Listen First in Charlottesville will begin an unprecedented National Week of Conversation (April 20-28) based on the #ListenFirst message. In conversations—and the relationships they build—is hope for revitalizing America together. 

You’re invited to participate in both events! Please also consider a donation to help us realize the dream of a Listen First movement sweeping the nation to turn the tide of rising rancor and deepening divisions in America.

What United Teaches About Listening

The recent report about the backlash of United Airlines employees teaches an important lesson about listening. On the one hand, United could be said to have listened adequately to employee opinion and thus changed course on an unpopular and perhaps detrimental company policy. This type of retroactive listening is indeed vital to company success. Organizations, be they for profit, not-for-profit, governmental, public, private, or somewhere else in the spectrum, can powerfully demonstrate attentiveness, caring, empathy, openness, responsiveness, understanding, and other important attributes by listening to public opinion and changing course.

On the other hand, the United Airlines story teaches the need for a more proactive style of listening, what we might call a need to Listen First. A more proactive attitudes toward listening involves gathering various opinions prior to a decision - and not just "what do you think about this policy we plan to implement" but, rather, a true openness to crafting company policy around the needs of those you serve. Examples abound, but recently there have been a host of "listening tours" by politicians and other public figures that serve as a viable model, assuming the intention is to actually attempt to understand than to persuade. When listening to understand, organizations suspend their own agenda, seeking to align their purpose with, to use a term from journalism, the common good.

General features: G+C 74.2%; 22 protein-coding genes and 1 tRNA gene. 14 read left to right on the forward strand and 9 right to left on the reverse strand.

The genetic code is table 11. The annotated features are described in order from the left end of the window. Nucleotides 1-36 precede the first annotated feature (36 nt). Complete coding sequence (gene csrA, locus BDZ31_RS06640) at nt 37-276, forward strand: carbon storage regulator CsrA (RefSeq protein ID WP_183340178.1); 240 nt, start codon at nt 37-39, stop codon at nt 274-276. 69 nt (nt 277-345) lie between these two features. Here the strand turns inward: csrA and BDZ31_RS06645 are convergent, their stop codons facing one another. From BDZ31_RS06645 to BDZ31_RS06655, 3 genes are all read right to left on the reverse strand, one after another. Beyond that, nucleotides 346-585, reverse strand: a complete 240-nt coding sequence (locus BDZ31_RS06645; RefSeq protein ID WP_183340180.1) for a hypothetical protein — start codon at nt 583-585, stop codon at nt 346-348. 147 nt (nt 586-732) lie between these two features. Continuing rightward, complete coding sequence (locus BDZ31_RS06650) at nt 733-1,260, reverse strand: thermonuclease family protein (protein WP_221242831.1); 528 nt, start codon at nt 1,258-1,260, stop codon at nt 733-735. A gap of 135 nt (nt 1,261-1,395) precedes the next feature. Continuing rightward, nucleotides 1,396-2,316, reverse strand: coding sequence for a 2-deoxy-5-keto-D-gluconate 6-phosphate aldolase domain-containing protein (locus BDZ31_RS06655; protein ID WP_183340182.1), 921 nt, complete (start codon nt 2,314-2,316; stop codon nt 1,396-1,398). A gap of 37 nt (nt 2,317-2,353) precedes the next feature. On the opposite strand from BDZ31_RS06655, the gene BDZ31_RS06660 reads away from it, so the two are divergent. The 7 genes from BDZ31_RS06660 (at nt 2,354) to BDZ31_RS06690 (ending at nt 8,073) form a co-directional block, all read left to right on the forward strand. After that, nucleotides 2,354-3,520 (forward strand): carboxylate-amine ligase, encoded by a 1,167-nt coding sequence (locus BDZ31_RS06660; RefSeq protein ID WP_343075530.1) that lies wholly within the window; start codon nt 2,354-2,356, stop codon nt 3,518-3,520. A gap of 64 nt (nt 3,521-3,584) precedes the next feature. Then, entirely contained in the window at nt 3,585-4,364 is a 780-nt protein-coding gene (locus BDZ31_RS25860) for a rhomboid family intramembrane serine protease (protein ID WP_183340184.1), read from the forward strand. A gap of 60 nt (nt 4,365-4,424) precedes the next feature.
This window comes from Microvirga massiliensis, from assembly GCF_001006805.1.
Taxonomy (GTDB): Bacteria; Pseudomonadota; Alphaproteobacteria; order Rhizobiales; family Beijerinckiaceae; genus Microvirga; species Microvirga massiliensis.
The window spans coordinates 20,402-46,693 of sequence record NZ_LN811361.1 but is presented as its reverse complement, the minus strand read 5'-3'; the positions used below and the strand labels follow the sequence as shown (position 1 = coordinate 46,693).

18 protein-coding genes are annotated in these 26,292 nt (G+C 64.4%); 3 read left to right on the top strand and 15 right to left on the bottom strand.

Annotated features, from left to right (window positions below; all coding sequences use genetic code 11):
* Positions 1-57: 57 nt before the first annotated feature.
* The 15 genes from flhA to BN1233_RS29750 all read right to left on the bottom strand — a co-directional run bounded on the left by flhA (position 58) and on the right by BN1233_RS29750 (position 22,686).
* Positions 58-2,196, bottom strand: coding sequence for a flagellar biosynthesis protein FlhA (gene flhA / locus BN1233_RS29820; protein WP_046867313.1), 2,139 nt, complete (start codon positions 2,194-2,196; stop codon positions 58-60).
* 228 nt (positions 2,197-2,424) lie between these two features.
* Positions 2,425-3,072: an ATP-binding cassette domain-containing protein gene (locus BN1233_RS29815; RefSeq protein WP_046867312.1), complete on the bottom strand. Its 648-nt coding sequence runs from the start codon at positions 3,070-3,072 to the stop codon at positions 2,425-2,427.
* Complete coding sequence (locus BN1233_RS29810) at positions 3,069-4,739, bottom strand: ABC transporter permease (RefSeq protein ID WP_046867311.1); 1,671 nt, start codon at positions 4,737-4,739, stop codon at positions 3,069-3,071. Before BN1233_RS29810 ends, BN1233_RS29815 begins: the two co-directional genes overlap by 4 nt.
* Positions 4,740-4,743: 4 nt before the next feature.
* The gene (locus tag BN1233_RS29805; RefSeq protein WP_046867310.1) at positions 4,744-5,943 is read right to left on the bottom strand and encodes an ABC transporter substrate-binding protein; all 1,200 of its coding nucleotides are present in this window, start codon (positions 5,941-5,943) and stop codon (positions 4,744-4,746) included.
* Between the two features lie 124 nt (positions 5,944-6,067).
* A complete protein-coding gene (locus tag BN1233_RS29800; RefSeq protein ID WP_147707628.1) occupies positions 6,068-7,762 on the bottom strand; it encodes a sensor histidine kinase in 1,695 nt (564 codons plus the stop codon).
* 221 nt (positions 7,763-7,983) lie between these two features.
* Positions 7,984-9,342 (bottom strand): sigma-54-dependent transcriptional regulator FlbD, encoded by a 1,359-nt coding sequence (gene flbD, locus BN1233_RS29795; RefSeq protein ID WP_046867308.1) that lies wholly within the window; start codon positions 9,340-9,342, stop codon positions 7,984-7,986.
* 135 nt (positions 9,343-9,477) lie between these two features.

Putting the principles of listening into practice is not terribly complex, and yet how many of us truly focus on trying to get better at this important skill every day? How many of our businesses are truly designed to start with listening and continue its employment in all our endeavors? To Listen First starts with a shift in mindset and continues with daily development and re-commitment. What would you need to understand to start implementing such a mindset today?

What if it's all of us?

What are the chances that we're always right and they're always wrong? That we're largely good and they're largely bad? That our problems are mostly their fault? That behaviors I'm quick to rebuke among them are reasonably justified among us? That we have the answers and gain nothing from understanding them? That we hold the truth and all their facts are fake?

A black and white view of the world, and other people, doesn't leave much room for humility, or learning, or real progress. What if it's not just them? What if it's all of us, and we're all in trouble, together?

As disagreement increasingly escalates to distrust, dislike, and disdain, our natural tribalism may destroy this thing we call America. Right now, it might be too much for us and them to bridge our divides, but me and you, we can do something different. Let's me and you buck the trend together and see what happens—one conversation at a time. National Week of Conversation is April 20-28.

National Week of Conversation, April 20-28!

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I'm thrilled to announce the first annual National Week of Conversation, April 20-28!

Alongside the Bridge Alliance and other leading partners, Listen First Project is spearheading this landmark event to mend the frayed fabric of America by bridging divides one conversation at a time. 
A healthy, vibrant society—especially in a democratic republic—requires effective communication among citizens. But the past several years have been hard on conversations. 75% of Americans now believe the lack of civility has reached a crisis level. Our modern technology and society separates us into tribes that seldom interact.